Published in The Bells newspaper on April 25, 2018
On May 6, 1940, 38-year-old Verlin H. Spencer shot and killed five of his co-workers and wounded two others at South Pasadena Junior High School in California (Latimes.com). On Feb. 2, 1960, 44-year-old school Principal Leonard Redden killed two staff members inside their classrooms at William Reed School, Utah (Park City Daily News). On July 12, 1976, 37-year-old custodian Edward Charles Allaway killed seven people and wounded two others at the California State University Fullerton library (Latimes.com). All shootings listed above were committed by trusted staff of the schools they attended. It appears that putting more guns in schools could actually make gun violence worse.
After the shooting in Parkland, Florida earlier this year, multiple politicians proposed a bill that would allow teachers to legally carry guns on school grounds. On March 11, The White House vowed to help provide “rigorous firearms training” to some schoolteachers and formally endorsed a bill to tighten the federal background checks system (Washington Post). Later that day, President Donald Trump tweeted, “Almost all school shootings are in gun free zones. Cowards will only go where there is no deterrent!”
The fact that we are having to use teachers as the first line of defense in a shooting is astonishing, especially when you factor the many things that can go wrong when there are more guns being circulated. These guns can be mishandled, accidentally discharged, taken by students, or even shot with the intent to kill.
The thing about arming teachers with guns is that they can be dangerous too, either intentionally or unintentionally. One example would be 53-year-old Randal Davidson, a social studies teacher who reportedly barricaded himself in his classroom and shot a single bullet out of his window at Dalton High School in northwest Georgia on Feb. 28, 2018 (cnn.com). No one was injured, but the case baffled students, faculty, and police officers alike. Davidson had been a teacher at Dalton since 2004 and was well-liked by the student body. Sometimes such unexpected events can occur even after planned prevention. Teachers and faculty members might go through all the background and mental checks available, but there is no way to be totally prepared. We will never know for sure what is going on inside another person’s head.
“My favorite teacher at Dalton high school just blockaded his door and proceeded to shoot,” a 16-year-old student named Chondi Chastain tweeted at the National Rifle Assn., earning more than 17,000 retweets. “We had to run out the back of the school in the rain. Students were being trampled and screaming. I dare you to tell me arming teachers will make us safe.”
Additionally, teachers are human, and when you are human, mistakes happen. Staff members and police with guns in schools sometimes fire them accidentally more often than one might imagine. So far in 2018, at least one person has been killed and eight injured in school shootings that were deemed accidents. In the month of March alone, there have been three times when a gun owned by an adult was discharged in school (vox.com). One of the instances was when a sheriff’s deputy in Florida shot himself while responding to a false alarm about school gunfire. The other was when a third-grader in Minnesota accidentally fired a school police officer’s gun, which was holstered to his hip (vox.com).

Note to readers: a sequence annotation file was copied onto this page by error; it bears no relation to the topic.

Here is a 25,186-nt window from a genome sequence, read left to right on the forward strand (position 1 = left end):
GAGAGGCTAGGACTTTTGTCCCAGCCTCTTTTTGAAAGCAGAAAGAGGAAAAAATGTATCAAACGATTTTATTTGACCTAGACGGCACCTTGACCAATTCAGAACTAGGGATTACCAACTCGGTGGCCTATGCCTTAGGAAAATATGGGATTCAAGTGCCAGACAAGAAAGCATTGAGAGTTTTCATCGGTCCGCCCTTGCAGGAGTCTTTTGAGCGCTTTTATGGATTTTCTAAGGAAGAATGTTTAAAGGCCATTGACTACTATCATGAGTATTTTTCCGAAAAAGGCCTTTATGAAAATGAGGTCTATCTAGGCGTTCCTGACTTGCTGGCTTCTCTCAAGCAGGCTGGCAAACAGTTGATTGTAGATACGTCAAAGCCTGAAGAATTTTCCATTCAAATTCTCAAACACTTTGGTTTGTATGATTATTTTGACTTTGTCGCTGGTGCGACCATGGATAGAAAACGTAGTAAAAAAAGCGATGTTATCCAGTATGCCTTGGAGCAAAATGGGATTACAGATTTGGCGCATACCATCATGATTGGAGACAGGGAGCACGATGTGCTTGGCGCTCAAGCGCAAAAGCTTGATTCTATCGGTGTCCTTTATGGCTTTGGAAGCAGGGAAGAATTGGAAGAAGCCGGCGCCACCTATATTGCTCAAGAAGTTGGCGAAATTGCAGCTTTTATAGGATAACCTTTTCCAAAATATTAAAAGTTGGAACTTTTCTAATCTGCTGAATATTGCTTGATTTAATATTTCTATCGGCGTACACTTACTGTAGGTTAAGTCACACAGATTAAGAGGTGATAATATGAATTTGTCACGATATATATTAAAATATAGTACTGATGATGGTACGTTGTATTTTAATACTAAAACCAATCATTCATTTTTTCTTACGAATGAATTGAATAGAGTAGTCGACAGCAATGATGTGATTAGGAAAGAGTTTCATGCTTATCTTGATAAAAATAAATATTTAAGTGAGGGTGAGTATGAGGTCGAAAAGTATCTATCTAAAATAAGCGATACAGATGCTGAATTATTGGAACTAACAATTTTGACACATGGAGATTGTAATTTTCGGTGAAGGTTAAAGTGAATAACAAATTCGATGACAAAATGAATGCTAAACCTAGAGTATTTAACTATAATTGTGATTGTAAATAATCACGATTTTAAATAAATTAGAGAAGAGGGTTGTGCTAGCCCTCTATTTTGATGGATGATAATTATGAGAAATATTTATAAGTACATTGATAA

A teacher, who is also a reserve police officer trained to use a gun, accidentally discharged a firearm at Seaside High School in Monterey County, California. The gun was directed at the ceiling and the shot injured three students, one of which was a 17-year-old student who was hit in the neck by fragments of the bullet (washingtonpost.com).
The ironic thing is that this man was trained to handle guns and was trying to teach his students about gun safety when it discharged.
Granted, there are schools who already arm specific faculty members in some states, including Texas, Ohio, and South Dakota (CNN). At least 10 states allow staff members to possess or have access to a firearm on school grounds, according to an analysis by the Education Commission of the States. And local districts have varied their approach to arming educators — in Ohio, guns are kept in safes; in Texas, they can be worn in holsters or kept in safes within immediate reach (NYTimes.com). While these programs have been implemented successfully, there is no data to show that it has deterred shooters or that the teachers would be able to successfully stop them.
One resolution to this problem would be implementing stricter gun laws and security services. There are many Americans who agree with that statement. Politico.com took a poll in the month between the mass shootings in Las Vegas on Oct. 1 and in Sutherland Springs, Texas, on Nov. 5.
In that poll, they found that 51 percent of Americans were in favor of the increased gun legislation. Referring to the different parties, 81 percent of Democrats favored calls for new legislation while 73 percent of Republicans preferred to impose existing laws more strictly (politico.com). School shootings are preventable and we can start by reevaluating current gun laws, training, and systems, rather than building an army of teachers.
“We appreciate that there are teachers that are willing to take this extra step. It comes from a good place,” said Melissa Cropper, the president of the Ohio Federation of Teachers. “But when you start thinking about all that could go wrong in that situation, there are too many risks involved” (nytimes.com)
This issue cannot be solved by adding more guns. Though it is an interesting idea, arming teachers and other staff members could potentially do more harm than good for the public school system. You just have to ask yourself if it is really worth it.